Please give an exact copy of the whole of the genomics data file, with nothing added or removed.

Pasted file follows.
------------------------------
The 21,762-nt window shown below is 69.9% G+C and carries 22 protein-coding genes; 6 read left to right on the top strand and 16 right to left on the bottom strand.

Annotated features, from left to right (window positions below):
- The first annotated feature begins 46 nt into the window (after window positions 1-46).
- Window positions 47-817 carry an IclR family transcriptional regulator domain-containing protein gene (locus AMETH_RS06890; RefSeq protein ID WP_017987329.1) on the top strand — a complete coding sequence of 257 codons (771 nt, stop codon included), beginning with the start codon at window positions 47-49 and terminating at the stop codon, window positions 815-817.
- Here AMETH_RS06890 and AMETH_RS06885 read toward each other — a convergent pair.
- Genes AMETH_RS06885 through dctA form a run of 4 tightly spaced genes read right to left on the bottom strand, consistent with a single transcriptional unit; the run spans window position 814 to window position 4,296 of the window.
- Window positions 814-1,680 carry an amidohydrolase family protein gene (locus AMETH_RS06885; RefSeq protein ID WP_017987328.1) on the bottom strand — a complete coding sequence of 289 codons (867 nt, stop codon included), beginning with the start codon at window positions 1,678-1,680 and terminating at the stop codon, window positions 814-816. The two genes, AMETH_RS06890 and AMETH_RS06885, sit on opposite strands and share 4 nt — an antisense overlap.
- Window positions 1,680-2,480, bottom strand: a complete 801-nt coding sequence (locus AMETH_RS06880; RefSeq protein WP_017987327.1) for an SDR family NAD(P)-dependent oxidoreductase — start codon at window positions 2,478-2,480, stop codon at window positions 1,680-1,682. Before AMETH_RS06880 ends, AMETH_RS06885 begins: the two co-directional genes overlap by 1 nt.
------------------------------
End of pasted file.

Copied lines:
The 21,762-nt window shown below is 69.9% G+C and carries 22 protein-coding genes; 6 read left to right on the top strand and 16 right to left on the bottom strand.

Annotated features, from left to right (window positions below):
- The first annotated feature begins 46 nt into the window (after window positions 1-46).
- Window positions 47-817 carry an IclR family transcriptional regulator domain-containing protein gene (locus AMETH_RS06890; RefSeq protein ID WP_017987329.1) on the top strand — a complete coding sequence of 257 codons (771 nt, stop codon included), beginning with the start codon at window positions 47-49 and terminating at the stop codon, window positions 815-817.
- Here AMETH_RS06890 and AMETH_RS06885 read toward each other — a convergent pair.
- Genes AMETH_RS06885 through dctA form a run of 4 tightly spaced genes read right to left on the bottom strand, consistent with a single transcriptional unit; the run spans window position 814 to window position 4,296 of the window.
- Window positions 814-1,680 carry an amidohydrolase family protein gene (locus AMETH_RS06885; RefSeq protein ID WP_017987328.1) on the bottom strand — a complete coding sequence of 289 codons (867 nt, stop codon included), beginning with the start codon at window positions 1,678-1,680 and terminating at the stop codon, window positions 814-816. The two genes, AMETH_RS06890 and AMETH_RS06885, sit on opposite strands and share 4 nt — an antisense overlap.
- Window positions 1,680-2,480, bottom strand: a complete 801-nt coding sequence (locus AMETH_RS06880; RefSeq protein WP_017987327.1) for an SDR family NAD(P)-dependent oxidoreductase — start codon at window positions 2,478-2,480, stop codon at window positions 1,680-1,682. Before AMETH_RS06880 ends, AMETH_RS06885 begins: the two co-directional genes overlap by 1 nt.